Exalt Communications may be long gone, but its successor, Exalt Wireless, is in for the long haul.
Zoufonoun (Source: Exalt)
So says the company's CEO, who's still bullish on the company's long-term prospects. Exalt Communications shut down in September after it ran out of financing from its previous venture capital investors.
The company now known as Exalt Wireless announced Oct. 14 that it had completed a successful management buyout of the assets of Exalt Communications from its previous investors. This week, CEO Amir Zoufonoun followed that up with a letter saying that "reports of our death have been greatly exaggerated," and spelling out how the new company is well positioned to shape the future of the industry.
The new Exalt includes a company, with about 50 employees, that will continue to serve its more than 2,000 customers in 70 countries with the product line that transferred from the old company. In an interview with FierceWirelessTech, Zoufonoun said he sees pockets of potential for the company's products all around the world, along with traditional wireless Internet service providers (WISPs), and newer companies that historically have not been in wireless but they're eyeing wireless broadband services and 5G.
Exalt's Ex-Series and Air-Series platforms cover frequencies in popular licensed, area-licensed and license-exempt bands from 2 GHz to 42 GHz. The company says it has been the fastest company in the industry to develop new microwave backhaul products, and the pace has continued as Exalt has delivered new products such as the ExtendAir G2, eMIMO and ExpandAir.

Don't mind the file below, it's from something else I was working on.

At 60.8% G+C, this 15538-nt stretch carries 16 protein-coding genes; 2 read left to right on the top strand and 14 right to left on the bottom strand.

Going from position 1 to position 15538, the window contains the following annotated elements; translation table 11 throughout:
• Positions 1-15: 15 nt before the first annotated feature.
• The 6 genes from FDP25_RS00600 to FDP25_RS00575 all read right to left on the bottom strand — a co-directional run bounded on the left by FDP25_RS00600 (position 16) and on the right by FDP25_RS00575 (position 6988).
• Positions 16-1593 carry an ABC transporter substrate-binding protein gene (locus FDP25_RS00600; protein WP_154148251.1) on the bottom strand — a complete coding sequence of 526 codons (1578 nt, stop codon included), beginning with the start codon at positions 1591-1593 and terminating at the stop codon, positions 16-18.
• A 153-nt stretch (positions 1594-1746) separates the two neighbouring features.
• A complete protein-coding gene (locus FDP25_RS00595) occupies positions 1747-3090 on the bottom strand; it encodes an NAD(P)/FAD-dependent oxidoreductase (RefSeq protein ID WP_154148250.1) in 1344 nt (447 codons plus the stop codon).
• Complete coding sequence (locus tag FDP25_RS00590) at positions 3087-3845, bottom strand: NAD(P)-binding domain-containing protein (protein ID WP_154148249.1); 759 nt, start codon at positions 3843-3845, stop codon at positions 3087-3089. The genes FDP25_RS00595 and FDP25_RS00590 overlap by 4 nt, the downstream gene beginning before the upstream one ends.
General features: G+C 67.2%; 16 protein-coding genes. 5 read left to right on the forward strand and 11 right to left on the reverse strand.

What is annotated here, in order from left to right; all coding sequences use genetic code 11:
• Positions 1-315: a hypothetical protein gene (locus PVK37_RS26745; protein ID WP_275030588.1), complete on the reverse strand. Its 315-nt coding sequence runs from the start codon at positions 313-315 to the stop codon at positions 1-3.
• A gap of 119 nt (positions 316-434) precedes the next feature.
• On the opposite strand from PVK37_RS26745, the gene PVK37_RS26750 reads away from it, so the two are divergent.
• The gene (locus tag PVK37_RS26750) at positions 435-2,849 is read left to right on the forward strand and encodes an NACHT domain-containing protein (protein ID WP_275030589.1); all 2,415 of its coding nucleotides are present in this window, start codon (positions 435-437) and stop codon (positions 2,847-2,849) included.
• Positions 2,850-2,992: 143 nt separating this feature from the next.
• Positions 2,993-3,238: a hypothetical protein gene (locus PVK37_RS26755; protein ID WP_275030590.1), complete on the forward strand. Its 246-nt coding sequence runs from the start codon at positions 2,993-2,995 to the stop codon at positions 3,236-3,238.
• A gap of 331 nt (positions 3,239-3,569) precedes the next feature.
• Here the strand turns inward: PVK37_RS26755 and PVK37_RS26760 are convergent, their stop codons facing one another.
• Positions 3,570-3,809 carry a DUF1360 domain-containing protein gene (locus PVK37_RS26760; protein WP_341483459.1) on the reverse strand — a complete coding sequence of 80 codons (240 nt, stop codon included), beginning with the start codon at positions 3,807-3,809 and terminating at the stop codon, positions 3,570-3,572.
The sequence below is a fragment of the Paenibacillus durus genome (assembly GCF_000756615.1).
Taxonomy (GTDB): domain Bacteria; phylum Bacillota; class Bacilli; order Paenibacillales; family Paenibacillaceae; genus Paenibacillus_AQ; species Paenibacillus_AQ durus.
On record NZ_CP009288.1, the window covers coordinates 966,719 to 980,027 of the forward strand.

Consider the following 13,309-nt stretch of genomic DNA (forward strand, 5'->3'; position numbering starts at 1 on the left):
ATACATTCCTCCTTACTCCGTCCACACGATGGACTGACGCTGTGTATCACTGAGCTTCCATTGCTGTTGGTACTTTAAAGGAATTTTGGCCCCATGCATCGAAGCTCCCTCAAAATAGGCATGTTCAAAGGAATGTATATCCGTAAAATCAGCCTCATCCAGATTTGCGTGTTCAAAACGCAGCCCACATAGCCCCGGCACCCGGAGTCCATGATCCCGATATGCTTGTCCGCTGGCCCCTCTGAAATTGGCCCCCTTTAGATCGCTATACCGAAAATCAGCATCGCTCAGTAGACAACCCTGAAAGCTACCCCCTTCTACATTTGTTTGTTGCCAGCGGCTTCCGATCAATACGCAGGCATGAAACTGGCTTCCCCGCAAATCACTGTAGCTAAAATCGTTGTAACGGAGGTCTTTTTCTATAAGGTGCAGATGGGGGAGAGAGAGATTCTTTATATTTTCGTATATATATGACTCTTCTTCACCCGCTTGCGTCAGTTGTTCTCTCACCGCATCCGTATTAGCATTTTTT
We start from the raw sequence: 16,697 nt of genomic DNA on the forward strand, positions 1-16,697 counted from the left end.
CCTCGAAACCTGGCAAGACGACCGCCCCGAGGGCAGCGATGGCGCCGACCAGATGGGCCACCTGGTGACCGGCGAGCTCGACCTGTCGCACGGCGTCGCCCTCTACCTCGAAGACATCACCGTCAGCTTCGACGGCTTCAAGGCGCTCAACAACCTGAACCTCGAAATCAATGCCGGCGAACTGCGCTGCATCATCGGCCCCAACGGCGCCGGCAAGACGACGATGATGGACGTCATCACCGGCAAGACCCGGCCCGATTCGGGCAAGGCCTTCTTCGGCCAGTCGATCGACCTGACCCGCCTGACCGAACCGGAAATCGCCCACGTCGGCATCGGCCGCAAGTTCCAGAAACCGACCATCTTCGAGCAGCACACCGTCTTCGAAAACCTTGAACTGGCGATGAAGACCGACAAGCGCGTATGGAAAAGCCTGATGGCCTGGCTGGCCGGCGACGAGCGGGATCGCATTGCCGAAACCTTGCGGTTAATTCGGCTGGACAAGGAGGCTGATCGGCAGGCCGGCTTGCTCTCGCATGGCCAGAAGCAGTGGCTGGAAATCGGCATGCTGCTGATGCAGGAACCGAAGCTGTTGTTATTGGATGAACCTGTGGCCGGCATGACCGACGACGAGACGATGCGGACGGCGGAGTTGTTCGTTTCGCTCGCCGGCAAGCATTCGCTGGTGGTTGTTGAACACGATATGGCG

As for the management buyout, Zoufonoun said the company's venture capital investors were patient for many years, but when it came time to exit, there was no one else to take their place. The management buyout came after an Assignment for the Benefit of Creditors (ABC) procedure had started, reports Light Reading.
When the company was founded in 2004, it was self-funded for the first year. The company raised multiple rounds after that, but times got tough, Zoufonoun said. Competitors like Huawei came in with aggressive pricing strategies in microwave products and that meant margins were suppressed. "Things were unfavorable from an investment point of view and we had a decision to make," he said. The company decided to continue to invest, creating new platforms with better margins, and that worked for a while.
When management had an opportunity to make its own offer for a buyout, there was a period of uncertainty before the bank gave its OK. That was a difficult time, he said. When the bank did make a decision, "it was a big moment in the sense that now we have clarity, from that point of view."
The company is continuing to have conversations with the same vendors it worked with in the past in order to bring them new business; he declined to name the vendors due to non-disclosure agreements. Terms of the buyout were not disclosed.
"We waited a long time and we've been very, very patient," he said. "Finally we see signs of some of these nascent markets really starting to take off. We want to use the Exalt Wireless as a platform and to go out there and execute on a long-term strategy."
He also said "copper is dead" and it's going to take a long time before fiber is everywhere. But with all the demands being made on data services, there's reason for optimism. Streaming video services in particular are driving bandwidth demands "through the roof," he said.
The company has a long history in license-exempt product, but that is limited due to spectrum and regulatory constraints, he said, adding that he believes there will be more shifting to higher bands from lower bands.
The company has been watching the 60 GHz and above segment "like a hawk" for years, and some vendors fell victim to the timing of that market. Exalt could have entered the market in the past five years, but "we avoided it and I'm glad we did," he said. "There wasn't enough of a market." Going forward, however, opportunities may improve.
- see this Light Reading article
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